Then, a year or two ago, as I was re-reading the book I took another look at that signature and realized what it was.  It was like a secret code suddenly appearing in plaintext.   Note the two dots which represent the O and L.  And the dot above the I.
 
I always loved chatting with Max.  So much to think about.  I admired his 100% commitment to his art.  (That haircut wasn’t just for the stage.)  And I loved the fact that he could always totally fool me at will.  One of the first tricks that he ever did for me, and also one of the last that I ever saw him perform, was the trick where I looked at a card and merely thought of it.  Then he spread the deck in a fan with the cards facing to him, ran his fingers above the edges of the cards and asked me to say “Stop.”  When I did, his finger was touching my thought of card.  WTF?????  
 
To my friend, Max Maven, you are the best.
From one to another,
– Eddie Goldstein

When Max Maven gave a lecture in Japan, he was not happy having his lecture being translated into Japanese. Returning back home he began a serious study of the Japanese language. When Maven next gave a lecture in Japan, he gave the lecture in Japanese. As time went on Maven became more and more involved in Japanese culture. 
 
Now we come to a very important award in magic in Japan. This is the Tenkai award. There is no contest for this award, every year a committee decides if there is a magician who deserves the Tenkai award. Once the committee decides on a candidate for the award, every magician who has won the award must approve the new candidate or the award is not given. One year the committee decides it is time to give the award to someone who is not Japanese. They go to the most important Japanese magician who had won the award and tell him they want to give the Tenkai award to a non-Japanese. He agrees and asks who are they considering. When the committee says their candidate is Max Maven, the previous winner hesitates, and then says that might be okay, but he wasn’t sure Maven isn’t Japanese. When Maven heard of this decision, I am sure he was thrilled with this “doubt.” Any maven would be.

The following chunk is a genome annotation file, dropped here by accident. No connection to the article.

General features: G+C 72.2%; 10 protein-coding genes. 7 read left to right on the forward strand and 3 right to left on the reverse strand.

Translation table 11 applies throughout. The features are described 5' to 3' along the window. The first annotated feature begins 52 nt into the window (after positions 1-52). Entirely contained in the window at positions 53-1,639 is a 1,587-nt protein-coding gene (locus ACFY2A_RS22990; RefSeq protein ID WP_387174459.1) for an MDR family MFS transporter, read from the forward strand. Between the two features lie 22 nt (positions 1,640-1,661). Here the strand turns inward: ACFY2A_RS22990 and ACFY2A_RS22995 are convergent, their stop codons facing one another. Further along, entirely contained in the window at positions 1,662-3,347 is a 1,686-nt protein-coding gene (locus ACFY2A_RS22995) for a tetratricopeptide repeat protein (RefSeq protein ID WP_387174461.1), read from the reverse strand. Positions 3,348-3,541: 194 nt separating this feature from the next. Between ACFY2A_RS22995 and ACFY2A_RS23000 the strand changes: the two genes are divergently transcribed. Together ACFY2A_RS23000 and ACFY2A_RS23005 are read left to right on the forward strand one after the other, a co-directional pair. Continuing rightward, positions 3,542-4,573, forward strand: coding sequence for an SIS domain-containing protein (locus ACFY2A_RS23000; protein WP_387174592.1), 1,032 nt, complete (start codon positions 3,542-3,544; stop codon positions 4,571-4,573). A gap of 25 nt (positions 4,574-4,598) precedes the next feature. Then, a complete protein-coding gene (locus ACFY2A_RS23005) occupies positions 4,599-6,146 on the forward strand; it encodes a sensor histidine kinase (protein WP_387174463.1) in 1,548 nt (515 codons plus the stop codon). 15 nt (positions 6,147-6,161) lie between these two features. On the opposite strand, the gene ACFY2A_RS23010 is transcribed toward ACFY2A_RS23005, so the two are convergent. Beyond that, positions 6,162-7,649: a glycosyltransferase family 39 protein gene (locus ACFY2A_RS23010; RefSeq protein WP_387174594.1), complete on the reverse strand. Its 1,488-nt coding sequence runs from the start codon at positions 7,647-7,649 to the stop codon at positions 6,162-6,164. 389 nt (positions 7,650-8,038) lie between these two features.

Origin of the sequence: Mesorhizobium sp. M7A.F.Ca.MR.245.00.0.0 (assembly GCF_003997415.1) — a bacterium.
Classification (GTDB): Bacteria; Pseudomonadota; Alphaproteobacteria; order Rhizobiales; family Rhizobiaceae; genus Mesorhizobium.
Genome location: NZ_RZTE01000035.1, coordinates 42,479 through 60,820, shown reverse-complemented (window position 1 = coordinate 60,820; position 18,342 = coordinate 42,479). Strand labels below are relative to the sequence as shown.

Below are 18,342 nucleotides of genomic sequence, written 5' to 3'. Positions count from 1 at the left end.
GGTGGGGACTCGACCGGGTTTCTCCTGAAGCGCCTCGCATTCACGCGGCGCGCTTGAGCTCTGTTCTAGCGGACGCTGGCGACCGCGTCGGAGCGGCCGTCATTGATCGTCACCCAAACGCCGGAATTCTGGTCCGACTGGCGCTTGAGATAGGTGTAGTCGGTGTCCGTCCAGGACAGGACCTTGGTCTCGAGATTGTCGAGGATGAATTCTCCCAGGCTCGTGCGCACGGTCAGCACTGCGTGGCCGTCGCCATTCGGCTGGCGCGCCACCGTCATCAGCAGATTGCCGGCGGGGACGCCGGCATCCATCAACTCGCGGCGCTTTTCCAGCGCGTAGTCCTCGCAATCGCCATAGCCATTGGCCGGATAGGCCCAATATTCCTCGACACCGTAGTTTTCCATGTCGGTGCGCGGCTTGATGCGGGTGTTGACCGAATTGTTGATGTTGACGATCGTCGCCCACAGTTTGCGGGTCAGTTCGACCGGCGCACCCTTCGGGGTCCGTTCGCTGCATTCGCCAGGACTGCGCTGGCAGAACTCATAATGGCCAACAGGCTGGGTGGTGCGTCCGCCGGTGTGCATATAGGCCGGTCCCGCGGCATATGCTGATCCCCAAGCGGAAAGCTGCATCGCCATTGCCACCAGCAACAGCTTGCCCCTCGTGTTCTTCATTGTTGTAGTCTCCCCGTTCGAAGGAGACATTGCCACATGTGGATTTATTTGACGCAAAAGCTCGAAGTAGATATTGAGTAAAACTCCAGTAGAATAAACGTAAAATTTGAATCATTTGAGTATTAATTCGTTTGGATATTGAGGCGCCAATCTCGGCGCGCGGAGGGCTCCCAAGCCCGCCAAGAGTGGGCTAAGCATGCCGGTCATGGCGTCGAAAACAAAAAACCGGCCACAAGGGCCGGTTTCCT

– Norman Gilbreath

I once asked Max how to become the best mentalist/magician I possibly could be. His one-word reply was “Read!”, I asked what I should read. He locked me with his vulture’s gaze and replied, “Everything! If I meant you to read one thing specifically, I would have said that when you asked. Read EVERYTHING!” I have since discovered he gave the exact same advice to many magicians, and as far as I know, all of them also give that very same advice when asked by younger and/or more inexperienced magicians, I know I do.
 
– Curt ‘Mex’ Nicol DD PhD